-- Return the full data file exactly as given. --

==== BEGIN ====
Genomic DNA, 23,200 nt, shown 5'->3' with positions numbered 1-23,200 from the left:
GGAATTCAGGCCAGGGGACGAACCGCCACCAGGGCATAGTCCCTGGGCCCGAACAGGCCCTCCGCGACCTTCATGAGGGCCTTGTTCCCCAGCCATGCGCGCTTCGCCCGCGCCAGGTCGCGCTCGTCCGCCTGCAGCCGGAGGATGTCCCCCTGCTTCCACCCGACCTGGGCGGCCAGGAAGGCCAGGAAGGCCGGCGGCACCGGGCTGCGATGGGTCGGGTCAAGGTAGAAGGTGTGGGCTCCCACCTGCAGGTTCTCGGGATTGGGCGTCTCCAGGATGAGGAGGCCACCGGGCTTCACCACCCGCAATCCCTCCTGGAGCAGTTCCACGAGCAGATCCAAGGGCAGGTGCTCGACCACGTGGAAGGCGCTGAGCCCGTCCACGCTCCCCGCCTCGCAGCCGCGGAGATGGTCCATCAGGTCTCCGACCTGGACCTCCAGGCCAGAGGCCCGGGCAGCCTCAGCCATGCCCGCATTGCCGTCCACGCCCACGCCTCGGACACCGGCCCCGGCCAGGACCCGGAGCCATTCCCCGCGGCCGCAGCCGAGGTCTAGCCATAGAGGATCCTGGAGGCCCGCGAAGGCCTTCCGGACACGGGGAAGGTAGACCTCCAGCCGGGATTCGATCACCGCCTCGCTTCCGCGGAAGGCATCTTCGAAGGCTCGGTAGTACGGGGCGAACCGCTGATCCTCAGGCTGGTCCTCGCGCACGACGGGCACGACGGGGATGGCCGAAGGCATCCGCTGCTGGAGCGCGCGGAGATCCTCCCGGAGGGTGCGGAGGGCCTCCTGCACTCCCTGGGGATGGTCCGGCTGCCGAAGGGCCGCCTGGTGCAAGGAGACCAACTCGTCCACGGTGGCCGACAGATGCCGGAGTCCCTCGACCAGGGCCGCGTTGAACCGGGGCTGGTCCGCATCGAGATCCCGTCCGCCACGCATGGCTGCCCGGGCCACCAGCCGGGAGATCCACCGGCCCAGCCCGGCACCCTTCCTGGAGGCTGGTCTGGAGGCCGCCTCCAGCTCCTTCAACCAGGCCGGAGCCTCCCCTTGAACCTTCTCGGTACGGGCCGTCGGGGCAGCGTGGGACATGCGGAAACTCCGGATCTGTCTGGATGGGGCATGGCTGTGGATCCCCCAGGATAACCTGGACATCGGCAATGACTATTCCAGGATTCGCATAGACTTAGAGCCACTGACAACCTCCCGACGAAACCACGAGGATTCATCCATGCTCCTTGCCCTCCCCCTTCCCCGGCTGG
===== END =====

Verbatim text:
Genomic DNA, 23,200 nt, shown 5'->3' with positions numbered 1-23,200 from the left:
GGAATTCAGGCCAGGGGACGAACCGCCACCAGGGCATAGTCCCTGGGCCCGAACAGGCCCTCCGCGACCTTCATGAGGGCCTTGTTCCCCAGCCATGCGCGCTTCGCCCGCGCCAGGTCGCGCTCGTCCGCCTGCAGCCGGAGGATGTCCCCCTGCTTCCACCCGACCTGGGCGGCCAGGAAGGCCAGGAAGGCCGGCGGCACCGGGCTGCGATGGGTCGGGTCAAGGTAGAAGGTGTGGGCTCCCACCTGCAGGTTCTCGGGATTGGGCGTCTCCAGGATGAGGAGGCCACCGGGCTTCACCACCCGCAATCCCTCCTGGAGCAGTTCCACGAGCAGATCCAAGGGCAGGTGCTCGACCACGTGGAAGGCGCTGAGCCCGTCCACGCTCCCCGCCTCGCAGCCGCGGAGATGGTCCATCAGGTCTCCGACCTGGACCTCCAGGCCAGAGGCCCGGGCAGCCTCAGCCATGCCCGCATTGCCGTCCACGCCCACGCCTCGGACACCGGCCCCGGCCAGGACCCGGAGCCATTCCCCGCGGCCGCAGCCGAGGTCTAGCCATAGAGGATCCTGGAGGCCCGCGAAGGCCTTCCGGACACGGGGAAGGTAGACCTCCAGCCGGGATTCGATCACCGCCTCGCTTCCGCGGAAGGCATCTTCGAAGGCTCGGTAGTACGGGGCGAACCGCTGATCCTCAGGCTGGTCCTCGCGCACGACGGGCACGACGGGGATGGCCGAAGGCATCCGCTGCTGGAGCGCGCGGAGATCCTCCCGGAGGGTGCGGAGGGCCTCCTGCACTCCCTGGGGATGGTCCGGCTGCCGAAGGGCCGCCTGGTGCAAGGAGACCAACTCGTCCACGGTGGCCGACAGATGCCGGAGTCCCTCGACCAGGGCCGCGTTGAACCGGGGCTGGTCCGCATCGAGATCCCGTCCGCCACGCATGGCTGCCCGGGCCACCAGCCGGGAGATCCACCGGCCCAGCCCGGCACCCTTCCTGGAGGCTGGTCTGGAGGCCGCCTCCAGCTCCTTCAACCAGGCCGGAGCCTCCCCTTGAACCTTCTCGGTACGGGCCGTCGGGGCAGCGTGGGACATGCGGAAACTCCGGATCTGTCTGGATGGGGCATGGCTGTGGATCCCCCAGGATAACCTGGACATCGGCAATGACTATTCCAGGATTCGCATAGACTTAGAGCCACTGACAACCTCCCGACGAAACCACGAGGATTCATCCATGCTCCTTGCCCTCCCCCTTCCCCGGCTGG